Set in the Comanche Nation 300 years ago, this is the story of Naru, a fierce and highly skilled warrior, raised in the shadow of legendary hunters who roam the Great Plains. When danger threatens her camp, she sets out to protect her people. The prey she stalks: a highly evolved alien predator with a technically advanced arsenal…
Reviewed by Tim Robins
Prey is an entertaining riff on Predator, the 1980s sci-fi-horror-action movie about a paramilitary team stalked by an alien whose only motive is to hunt, kill and collect the skull and spinal column of its victims. Predator led to a number of sequels of varying quality, from the underrated Predator 2 (1990) to the risible reboot, The Predator (2018), which seem designed to extend the franchise to appeal to a younger audience and sell them toys.
Prey was being developed while The Predator was in production, although it shares nothing with that film other than it features, surprise, a Predator. The film debuted on Hulu/Disney plus, becoming, according to 20th Century Studios, the most-watched premiere on Hulu in the United States. The film also gained approval from critics, some hailing Prey as the best Predator film since the original.
The film’s story is set in 1719 North America among a tribe of Comanche aka Numunuu and has been praised for its authenticity although, to my eyes, the film was very obviously shot in Canada and the tribes people seem encamped in one of that country’s temperate rain forests rather that the Great Plains of America.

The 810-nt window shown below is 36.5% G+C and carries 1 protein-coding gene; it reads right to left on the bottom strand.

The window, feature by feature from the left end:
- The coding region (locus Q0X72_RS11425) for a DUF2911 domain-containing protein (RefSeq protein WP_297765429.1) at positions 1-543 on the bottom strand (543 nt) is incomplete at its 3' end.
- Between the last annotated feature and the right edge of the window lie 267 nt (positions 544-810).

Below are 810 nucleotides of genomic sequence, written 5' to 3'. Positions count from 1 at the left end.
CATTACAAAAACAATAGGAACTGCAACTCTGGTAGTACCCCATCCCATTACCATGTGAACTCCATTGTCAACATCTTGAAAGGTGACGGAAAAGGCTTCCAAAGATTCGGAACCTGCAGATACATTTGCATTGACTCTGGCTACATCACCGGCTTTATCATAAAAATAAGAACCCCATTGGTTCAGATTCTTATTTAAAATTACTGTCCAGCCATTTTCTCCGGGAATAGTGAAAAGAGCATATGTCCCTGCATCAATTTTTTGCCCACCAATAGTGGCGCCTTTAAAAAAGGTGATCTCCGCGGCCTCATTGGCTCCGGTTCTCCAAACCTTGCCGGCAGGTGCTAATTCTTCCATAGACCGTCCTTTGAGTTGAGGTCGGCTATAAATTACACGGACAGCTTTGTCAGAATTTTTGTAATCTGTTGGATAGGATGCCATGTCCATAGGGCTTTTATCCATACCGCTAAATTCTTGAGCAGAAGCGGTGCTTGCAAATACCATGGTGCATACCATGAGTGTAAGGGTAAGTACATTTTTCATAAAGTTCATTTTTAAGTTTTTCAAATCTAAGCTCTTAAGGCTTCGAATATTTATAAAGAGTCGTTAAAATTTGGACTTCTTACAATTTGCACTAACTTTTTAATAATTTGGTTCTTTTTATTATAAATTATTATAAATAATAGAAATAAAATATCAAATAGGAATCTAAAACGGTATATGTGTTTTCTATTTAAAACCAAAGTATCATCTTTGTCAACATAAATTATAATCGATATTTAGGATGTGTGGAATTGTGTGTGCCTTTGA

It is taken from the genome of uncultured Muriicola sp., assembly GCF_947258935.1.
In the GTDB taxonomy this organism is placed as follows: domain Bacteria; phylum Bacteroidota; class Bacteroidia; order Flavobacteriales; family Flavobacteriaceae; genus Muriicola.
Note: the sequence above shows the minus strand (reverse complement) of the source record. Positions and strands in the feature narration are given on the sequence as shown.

As the offspring of an honorary chief of the Gitxsan Nation, I was interested to see that the production team struck a note of authenticity and there are signs of considerable attention to detail in the costume design and aspects of village life
The inclusion of horses was a later addition to the script. The Comanche became known for using and trading horses, although in 1724 they were reported as still using large dogs to transport buffalo hides.
For all the attention to historic detail, Prey is informed by thoroughly modern sensibilities. I rolled my eyes at the marketing which stated the film follows “a Comanche woman who goes against gender norms and traditions to become a warrior”. Perhaps, although this statement smacks of 21st Century Hollywood more than 18th century plains tribes people, among whom women did hunt alongside men.
Also, there’s no historical basis in the view that work such as foraging or using herbs for healing was in any way as disparaged as the domestic sphere was in 20th century America. The character of Naru – the plucky Comanche made good – has therefore been created to serve thoroughly modern requirements. Never -the-less, one can only raise a quizzical eyebrow at the poster art, much of which obscures the gender of Prey’s protagonist.
Prey’s star is Amber Midthunder, as the gender role-defying Naru, a young woman who longs to become a warrior. Accompanied by her dog and with the grudging support of her warrior brother Taabe (Dakota Beavers), Naru sets out to prove herself against the predators that inhabit her homeland including a mountain lion and a grizzly bear. But the alien Predator and ruthless French fur traders are waiting in the wings. Crumbs! Midthunder really held my attention and gave a committed, and compelling performance as the lead.